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Posts tagged as “Movie”

The Descent

20071018175740_the_descent fin

Last night after Juli had gone to bed, I watched The Descent, a film which I had passed off as total “meh” when it first came out in 2006. Oh great, another stupid Hollywood piece of shit horror movie, I thought. I passed it off as nothing. Then, earlier this year when I was in Minnesota with Mikey W we got to discussing films (as we do) and The Descent came up. He recommended it to me wholeheartedly, noting that my preconceptions about it were wrong. Always willing to give a film with a solid recommendation a chance, I threw it onto my Netflix Queue.

I’m glad I did too, because it’s a fine example of what can be accomplish on a smallish budget when you’ve got a super tight script, concept, actors, and production team. Working with not that much, director Neil Marshall turned out the best new horror film I’ve seen in a few years that doesn’t rely on a gimmick (Cloverfield, I’m looking at you).

The film is about Sarah, who lost her husband and child in a grisly auto accident a year prior, and a group her friends, led by the headstrong Juno, embarking on an adventure into a cave system in the Appalachian Mountains. They climb down into a giant hole in the ground (that’s the technical term) to do some spelunking and Sarah starts to see shadows moving. When they becoming trapped by a cave in, Juno reveals that this isn’t the cavern they were supposed to be in and then it all goes down hill. I won’t spoil it any further. You should see it.

The Descent is truly masterful at building a palpable sense of dread. As much as everyone subconsciously wants to go back to the womb, no one wants to be trapped in a cave with two miles of rock above them and with no way of getting help. Really, this film, for me, breaks into two kinds of scares. The first is the base human dread of being trapped alive with no hope of escape, which seems like a most horrible way to die. Claustrophobia is this film’s friend and confidant. Taking clear cues from Ridley Scott’s Alien, The Descent utilizes its setting to enhance the dread we feel as we imagine ourselves in the place of the women struggling desperately to escape into the light. The second, which is less interesting, is the jump-out-at-you scare. I am not a fan of these types of scare, not because I am susceptible to them, but because I find them often to be cheap. Being startled because something jumped out and the music suddenly got very loud is not being scared. Sure, it causes me to jump, but it’s nothing compared to the dread you feel when something is really scary. Now, I’m not begrudging this film the use of the jumpscare (a term I read somewhere that I like) because it’s one of the horror genre’s most common tools. I just think it’s cheap, but that is a genre-wide complaint, and not specific to The Descent.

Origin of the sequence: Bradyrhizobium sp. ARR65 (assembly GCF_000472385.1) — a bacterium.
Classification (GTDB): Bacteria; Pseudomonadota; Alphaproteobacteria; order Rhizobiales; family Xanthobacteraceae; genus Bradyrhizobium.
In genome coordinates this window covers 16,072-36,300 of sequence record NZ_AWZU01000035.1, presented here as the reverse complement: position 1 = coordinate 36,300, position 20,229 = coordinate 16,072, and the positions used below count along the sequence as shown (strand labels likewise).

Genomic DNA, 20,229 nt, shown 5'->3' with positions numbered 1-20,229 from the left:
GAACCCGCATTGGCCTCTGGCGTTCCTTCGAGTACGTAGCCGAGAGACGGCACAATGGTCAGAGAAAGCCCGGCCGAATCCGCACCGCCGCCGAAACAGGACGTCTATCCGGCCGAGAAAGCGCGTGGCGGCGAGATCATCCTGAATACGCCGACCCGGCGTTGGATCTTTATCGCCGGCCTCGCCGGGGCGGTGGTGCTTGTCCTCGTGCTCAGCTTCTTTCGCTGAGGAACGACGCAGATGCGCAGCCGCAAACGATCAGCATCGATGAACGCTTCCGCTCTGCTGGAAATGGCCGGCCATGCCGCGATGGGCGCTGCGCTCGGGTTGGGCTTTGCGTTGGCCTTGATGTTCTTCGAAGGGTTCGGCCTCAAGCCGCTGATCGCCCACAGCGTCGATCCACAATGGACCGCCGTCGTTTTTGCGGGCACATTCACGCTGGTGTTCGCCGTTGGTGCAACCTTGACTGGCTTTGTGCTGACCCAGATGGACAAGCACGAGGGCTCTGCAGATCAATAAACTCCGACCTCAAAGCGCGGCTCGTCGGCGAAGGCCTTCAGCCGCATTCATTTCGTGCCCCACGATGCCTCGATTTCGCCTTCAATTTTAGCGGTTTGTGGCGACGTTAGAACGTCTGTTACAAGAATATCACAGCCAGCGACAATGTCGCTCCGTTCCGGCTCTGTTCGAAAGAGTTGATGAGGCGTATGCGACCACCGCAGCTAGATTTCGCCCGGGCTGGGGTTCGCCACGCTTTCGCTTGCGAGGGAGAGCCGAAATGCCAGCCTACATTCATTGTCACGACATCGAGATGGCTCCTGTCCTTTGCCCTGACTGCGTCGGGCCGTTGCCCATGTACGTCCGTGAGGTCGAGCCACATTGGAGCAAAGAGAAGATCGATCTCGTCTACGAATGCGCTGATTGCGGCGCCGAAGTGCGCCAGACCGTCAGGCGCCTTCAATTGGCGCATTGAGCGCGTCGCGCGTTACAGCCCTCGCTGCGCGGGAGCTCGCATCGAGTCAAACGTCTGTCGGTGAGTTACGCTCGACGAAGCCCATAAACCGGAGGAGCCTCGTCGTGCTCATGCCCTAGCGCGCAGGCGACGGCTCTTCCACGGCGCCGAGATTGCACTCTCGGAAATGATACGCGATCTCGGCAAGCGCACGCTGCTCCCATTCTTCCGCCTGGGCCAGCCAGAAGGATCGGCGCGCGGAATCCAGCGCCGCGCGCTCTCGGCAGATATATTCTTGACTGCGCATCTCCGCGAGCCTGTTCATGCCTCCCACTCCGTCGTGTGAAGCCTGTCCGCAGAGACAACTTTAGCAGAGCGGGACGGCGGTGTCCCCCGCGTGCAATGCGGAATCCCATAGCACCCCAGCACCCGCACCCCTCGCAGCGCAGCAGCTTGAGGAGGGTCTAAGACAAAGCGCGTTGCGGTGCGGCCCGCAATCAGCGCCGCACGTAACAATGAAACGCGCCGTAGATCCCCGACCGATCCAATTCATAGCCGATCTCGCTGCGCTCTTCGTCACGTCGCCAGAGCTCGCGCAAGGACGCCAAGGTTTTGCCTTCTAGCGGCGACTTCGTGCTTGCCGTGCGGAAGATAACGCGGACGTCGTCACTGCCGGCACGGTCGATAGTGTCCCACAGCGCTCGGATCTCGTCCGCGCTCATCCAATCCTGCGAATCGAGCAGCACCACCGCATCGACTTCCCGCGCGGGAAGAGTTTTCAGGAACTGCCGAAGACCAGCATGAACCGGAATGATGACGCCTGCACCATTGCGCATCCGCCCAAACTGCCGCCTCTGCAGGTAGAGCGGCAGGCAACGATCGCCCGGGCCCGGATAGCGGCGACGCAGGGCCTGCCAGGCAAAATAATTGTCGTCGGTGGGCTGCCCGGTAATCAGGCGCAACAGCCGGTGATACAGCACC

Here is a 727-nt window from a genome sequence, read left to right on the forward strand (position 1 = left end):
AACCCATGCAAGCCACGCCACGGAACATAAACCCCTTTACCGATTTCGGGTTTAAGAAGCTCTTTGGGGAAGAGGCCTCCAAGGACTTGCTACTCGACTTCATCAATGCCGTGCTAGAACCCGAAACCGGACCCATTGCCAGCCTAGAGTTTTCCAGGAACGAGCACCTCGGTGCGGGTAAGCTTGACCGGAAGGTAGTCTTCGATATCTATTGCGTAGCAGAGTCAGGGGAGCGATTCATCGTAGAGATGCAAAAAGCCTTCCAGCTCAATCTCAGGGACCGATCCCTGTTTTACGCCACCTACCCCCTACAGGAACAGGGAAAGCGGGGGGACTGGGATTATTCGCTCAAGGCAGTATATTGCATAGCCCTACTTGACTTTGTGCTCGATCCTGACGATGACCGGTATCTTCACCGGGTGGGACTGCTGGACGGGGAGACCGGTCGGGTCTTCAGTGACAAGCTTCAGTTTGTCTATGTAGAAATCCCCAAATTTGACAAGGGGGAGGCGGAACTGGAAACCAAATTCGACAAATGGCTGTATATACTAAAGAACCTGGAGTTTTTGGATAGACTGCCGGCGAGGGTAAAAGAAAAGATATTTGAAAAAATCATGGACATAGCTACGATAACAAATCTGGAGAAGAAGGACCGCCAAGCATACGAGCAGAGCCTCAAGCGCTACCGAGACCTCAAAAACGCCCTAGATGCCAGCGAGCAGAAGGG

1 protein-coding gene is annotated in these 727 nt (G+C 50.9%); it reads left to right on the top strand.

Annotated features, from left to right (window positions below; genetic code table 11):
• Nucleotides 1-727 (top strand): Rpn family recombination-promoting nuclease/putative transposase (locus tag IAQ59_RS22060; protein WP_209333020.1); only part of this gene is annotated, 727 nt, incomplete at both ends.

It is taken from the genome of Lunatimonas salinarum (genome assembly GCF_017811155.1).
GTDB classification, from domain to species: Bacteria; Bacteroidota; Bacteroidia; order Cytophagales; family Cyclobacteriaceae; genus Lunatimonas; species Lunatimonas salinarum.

I thought that the most frightening point of the whole film was when Sarah is crawling through an extremely narrow passageway and begins to have a panic attack. She feels stuck and her friend Beth comes back for her, trying to calm her down. Then the passage starts to collapse and they have to rush through this narrow little hole as quickly as they can lest they be crushed under tons of falling rock. I was sitting on the sofa watching this with my body turned halfway away from the screen, my head cocked back, I found it so horrifying. No number of jumpscares could equal the slow dread of that moment for me. It reminded me for the first time in a long time of how as a kid I used to hide by the door during particularly scary parts when watching horror films so that if I needed to I could get away and not have to sit through whatever was about to happen. It was that same feeling, except I wasn’t hiding by the door.

Regarding the effects in the film, I thought they were mostly spot on. The creatures were amazing. They were like Gollum, if Gollum was, you know, a real monster. The excessive blood and gore was a little silly at points, but never dissatisfying. The set design and cinematography was great with real moments of actual darkness. Not bullshit movie darkness, but real, old fashioned, ain’t-no-light-in-this-bitch darkness. There were a few comps that weren’t that great, where they felt like they were overreaching their capabilities, but overall it was a seamless effort.